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ABQ gets ready to face blizzard expected today

Copyright © 2018 Albuquerque Journal

Expect blizzard conditions across the Albuquerque area and the Sandia and Manzano mountains today into Saturday as strong to damaging east winds develop, gusting as high as 60 mph.

The National Weather Service issued a blizzard warning Thursday afternoon for Albuquerque – possibly the first ever for the city – to be in effect until Saturday morning, with snow accumulations of 4 to 8 inches expected. The heaviest snow is expected on the West Side.

Between 12 and 20 inches of snow was forecast for the Sandia and Manzano mountains.

Forecasters also expect heavy snowfall along and east of the central mountain chain, the Jemez Mountains and Mount Taylor, where up to a foot of snow will be common, and heavier snowfall is likely along the eastern slopes.

Forecasters said winds would gust as high as 60 mph in and near mountain passes, including Tijeras Canyon, through this afternoon.

Travel will be “very difficult to impossible,” according to forecasters. Areas of blowing snow will significantly reduce visibility, and whiteout conditions are likely.

Jennifer Shoemake, a meteorologist with the National Weather Service in Albuquerque, said residents should take this storm and its potential blizzard conditions seriously.

“Any amount of snow with winds gusting to 50 and 60 mph will cause whiteout conditions, so folks shouldn’t focus on the amount of snow, although we are expecting a significant amount of snow, which will cause very treacherous travel conditions, especially for the morning commute,” she said.

Crews prepare snowplows and load salt into trucks Thursday in preparation for a blizzard forecast to hit the city today. (Jim Thompson/Albuquerque Journal)

Shoemake said forecasters were unable to find a record of a Blizzard Warning ever being issued for Albuquerque. A warning for the Sandia and Manzano mountains was last issued in 2009.

Forecasters recommended that those who must travel have a winter survival kit, and anyone stranded should stay with their vehicle.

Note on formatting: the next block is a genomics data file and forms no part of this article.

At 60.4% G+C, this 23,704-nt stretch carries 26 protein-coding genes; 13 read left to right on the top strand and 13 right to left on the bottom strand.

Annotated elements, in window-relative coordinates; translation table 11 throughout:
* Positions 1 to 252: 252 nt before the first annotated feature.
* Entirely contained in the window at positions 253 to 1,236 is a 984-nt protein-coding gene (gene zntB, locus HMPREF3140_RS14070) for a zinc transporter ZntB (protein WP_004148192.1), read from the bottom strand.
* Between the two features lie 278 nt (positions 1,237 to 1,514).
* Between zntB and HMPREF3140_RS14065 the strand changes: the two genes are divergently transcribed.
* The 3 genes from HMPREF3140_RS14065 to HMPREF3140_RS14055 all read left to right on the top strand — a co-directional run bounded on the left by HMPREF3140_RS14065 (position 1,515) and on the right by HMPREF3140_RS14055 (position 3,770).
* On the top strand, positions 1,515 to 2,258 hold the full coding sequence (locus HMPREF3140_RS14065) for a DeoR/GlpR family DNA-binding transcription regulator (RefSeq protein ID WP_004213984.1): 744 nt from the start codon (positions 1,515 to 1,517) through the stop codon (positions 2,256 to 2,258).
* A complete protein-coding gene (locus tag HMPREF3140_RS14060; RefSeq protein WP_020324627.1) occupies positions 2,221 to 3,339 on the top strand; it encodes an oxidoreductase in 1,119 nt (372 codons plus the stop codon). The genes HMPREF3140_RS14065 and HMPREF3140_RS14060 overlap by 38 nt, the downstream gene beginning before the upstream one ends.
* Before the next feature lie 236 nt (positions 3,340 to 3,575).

Kirtland Air Force Base officials said that only mission-essential personnel were to report today. Emergency services personnel were to contact their duty centers for further instructions. The Eubank and Truman gates will be open.

Rio Rancho officials said municipal offices and facilities will operate on a two-hour delay today and will open to the public at 10 a.m. If conditions continue to worsen, updates will be posted on the city’s website, rrnm.gov.

Temperatures will range from around 15 degrees above zero to 15 degrees below zero across most of northern and central New Mexico early today and Saturday.

The lowest temperatures since January 2013 are in store for the Albuquerque area through New Year’s Day. Record low temperatures are not expected, but readings will dip into the low teens tonight and Saturday night. Parts of the Albuquerque area along the Rio Grande may have temperatures below zero on a few nights, forecasters said.

The latest travel conditions are available atnmroads.com or by calling 511 or 800-432-4269.

Albuquerque officials said Thursday that they were ready for the storm.

About 90 pieces of equipment – 50 snowplows and 40 salt spreaders – and 70 employees were be available for storm duty, which includes sweeping, plowing and salting the city’s roadways, said Patrick Montoya, director of the city’s Municipal Development Department.

“We are always prepared in advance,” Montoya said. “We haven’t had a major storm since 2006 … but we always prepare for a big storm because we want to be ready for the storms.”

A storm on Dec. 29, 2006, dumped more than 11 inches of snow at the Albuquerque International Sunport, breaking the city’s previous one-day record of 10 inches recorded at that site 47 years earlier. The storm was responsible for closure of Interstate 40 east of Albuquerque and cancellation of 75 flights in and out of the airport.

In addition to the 70 employees available for snow duty today, a 16-man crew will be on standby tonight to monitor the storm and respond to any changing street conditions.

“We’re not so much worried about being prepared,” Montoya said, “just worried about the unknown – how severe the storm is going to be. We know that (today) is going to be a very cold day.”

About 16,079 cubic yards of salt/cinder and de-icer are ready to go for winter storms this year.

Matthew Whelan, director of the city’s Solid Waste Management Department, said that if trash collection is canceled today, trash will be collected Saturday.

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